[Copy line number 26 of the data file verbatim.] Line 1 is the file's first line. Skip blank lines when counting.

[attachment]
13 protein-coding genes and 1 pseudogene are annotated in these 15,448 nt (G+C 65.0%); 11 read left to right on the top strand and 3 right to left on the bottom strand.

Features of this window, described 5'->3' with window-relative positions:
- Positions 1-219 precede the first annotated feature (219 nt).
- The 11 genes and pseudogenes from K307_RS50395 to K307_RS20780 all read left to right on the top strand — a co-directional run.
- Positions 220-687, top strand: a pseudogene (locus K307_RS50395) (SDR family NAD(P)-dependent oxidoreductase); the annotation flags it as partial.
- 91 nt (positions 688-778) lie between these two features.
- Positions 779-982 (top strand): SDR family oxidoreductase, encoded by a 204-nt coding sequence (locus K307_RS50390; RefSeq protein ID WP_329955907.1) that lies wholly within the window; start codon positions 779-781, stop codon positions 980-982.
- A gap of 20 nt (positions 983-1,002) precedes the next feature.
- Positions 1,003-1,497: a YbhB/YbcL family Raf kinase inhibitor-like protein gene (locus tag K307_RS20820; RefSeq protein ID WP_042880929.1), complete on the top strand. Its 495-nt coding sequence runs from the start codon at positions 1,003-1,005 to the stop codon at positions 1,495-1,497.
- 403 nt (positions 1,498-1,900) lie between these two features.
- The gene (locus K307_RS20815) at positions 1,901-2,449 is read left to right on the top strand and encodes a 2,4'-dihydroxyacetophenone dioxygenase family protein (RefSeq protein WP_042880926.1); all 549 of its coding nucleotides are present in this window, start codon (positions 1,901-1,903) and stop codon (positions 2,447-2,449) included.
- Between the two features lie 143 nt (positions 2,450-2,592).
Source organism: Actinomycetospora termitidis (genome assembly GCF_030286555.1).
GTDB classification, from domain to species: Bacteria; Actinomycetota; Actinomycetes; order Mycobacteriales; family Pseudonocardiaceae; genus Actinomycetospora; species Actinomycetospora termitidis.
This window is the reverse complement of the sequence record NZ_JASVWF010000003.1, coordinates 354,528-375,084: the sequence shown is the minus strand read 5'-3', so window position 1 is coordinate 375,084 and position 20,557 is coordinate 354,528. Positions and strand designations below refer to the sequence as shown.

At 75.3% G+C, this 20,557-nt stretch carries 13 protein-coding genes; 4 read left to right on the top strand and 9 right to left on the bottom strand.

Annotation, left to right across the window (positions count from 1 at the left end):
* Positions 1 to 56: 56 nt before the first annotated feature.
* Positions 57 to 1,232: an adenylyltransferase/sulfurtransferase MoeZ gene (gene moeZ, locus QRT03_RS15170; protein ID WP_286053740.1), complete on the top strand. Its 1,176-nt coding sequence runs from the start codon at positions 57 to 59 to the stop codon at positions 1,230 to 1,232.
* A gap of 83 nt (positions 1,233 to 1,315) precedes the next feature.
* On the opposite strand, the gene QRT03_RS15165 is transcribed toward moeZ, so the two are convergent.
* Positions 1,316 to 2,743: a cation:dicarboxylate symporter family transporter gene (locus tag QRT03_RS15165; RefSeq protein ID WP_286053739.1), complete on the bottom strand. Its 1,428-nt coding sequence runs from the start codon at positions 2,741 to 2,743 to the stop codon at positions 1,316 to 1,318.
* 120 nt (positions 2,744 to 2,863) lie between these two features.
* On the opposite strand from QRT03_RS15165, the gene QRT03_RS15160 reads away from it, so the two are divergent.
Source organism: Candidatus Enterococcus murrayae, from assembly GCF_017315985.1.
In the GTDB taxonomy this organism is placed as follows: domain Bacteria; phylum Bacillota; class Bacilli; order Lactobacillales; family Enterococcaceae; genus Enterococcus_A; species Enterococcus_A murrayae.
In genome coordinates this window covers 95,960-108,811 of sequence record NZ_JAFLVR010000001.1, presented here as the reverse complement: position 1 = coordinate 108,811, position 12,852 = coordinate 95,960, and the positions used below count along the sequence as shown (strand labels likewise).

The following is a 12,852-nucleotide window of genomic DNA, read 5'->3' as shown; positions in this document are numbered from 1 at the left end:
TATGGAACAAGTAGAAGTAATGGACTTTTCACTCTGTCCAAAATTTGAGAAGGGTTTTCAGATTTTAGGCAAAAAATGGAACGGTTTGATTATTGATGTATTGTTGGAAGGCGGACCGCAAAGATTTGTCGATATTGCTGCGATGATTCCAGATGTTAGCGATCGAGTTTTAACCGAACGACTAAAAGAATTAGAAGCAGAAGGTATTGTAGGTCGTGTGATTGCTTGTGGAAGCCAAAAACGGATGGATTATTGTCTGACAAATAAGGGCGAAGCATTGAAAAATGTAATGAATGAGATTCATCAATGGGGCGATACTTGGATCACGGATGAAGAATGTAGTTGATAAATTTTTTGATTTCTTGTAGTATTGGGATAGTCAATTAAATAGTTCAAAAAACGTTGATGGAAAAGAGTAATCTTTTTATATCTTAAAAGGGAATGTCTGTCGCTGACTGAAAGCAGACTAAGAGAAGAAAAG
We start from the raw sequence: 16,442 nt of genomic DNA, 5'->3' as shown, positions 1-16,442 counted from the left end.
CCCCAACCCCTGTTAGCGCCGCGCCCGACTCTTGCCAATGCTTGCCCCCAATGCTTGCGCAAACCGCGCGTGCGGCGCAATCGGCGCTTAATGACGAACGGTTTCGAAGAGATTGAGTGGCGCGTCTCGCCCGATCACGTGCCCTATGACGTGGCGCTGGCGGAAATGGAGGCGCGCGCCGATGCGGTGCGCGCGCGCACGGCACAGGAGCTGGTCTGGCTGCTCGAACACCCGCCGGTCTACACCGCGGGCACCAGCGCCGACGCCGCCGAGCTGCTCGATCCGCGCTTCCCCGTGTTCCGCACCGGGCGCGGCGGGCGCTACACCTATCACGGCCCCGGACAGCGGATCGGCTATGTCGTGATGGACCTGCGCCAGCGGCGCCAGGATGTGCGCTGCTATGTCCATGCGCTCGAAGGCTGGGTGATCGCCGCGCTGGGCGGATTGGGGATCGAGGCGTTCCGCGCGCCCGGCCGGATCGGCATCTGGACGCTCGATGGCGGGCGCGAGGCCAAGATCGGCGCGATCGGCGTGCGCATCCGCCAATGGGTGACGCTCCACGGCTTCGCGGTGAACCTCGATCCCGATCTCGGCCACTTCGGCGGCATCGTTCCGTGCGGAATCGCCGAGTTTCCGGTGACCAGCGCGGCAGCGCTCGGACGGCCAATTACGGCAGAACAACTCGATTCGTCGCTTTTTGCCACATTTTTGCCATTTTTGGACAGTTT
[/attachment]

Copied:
In the GTDB taxonomy this organism is placed as follows: domain Bacteria; phylum Bacillota; class Bacilli; order Lactobacillales; family Enterococcaceae; genus Enterococcus_A; species Enterococcus_A murrayae.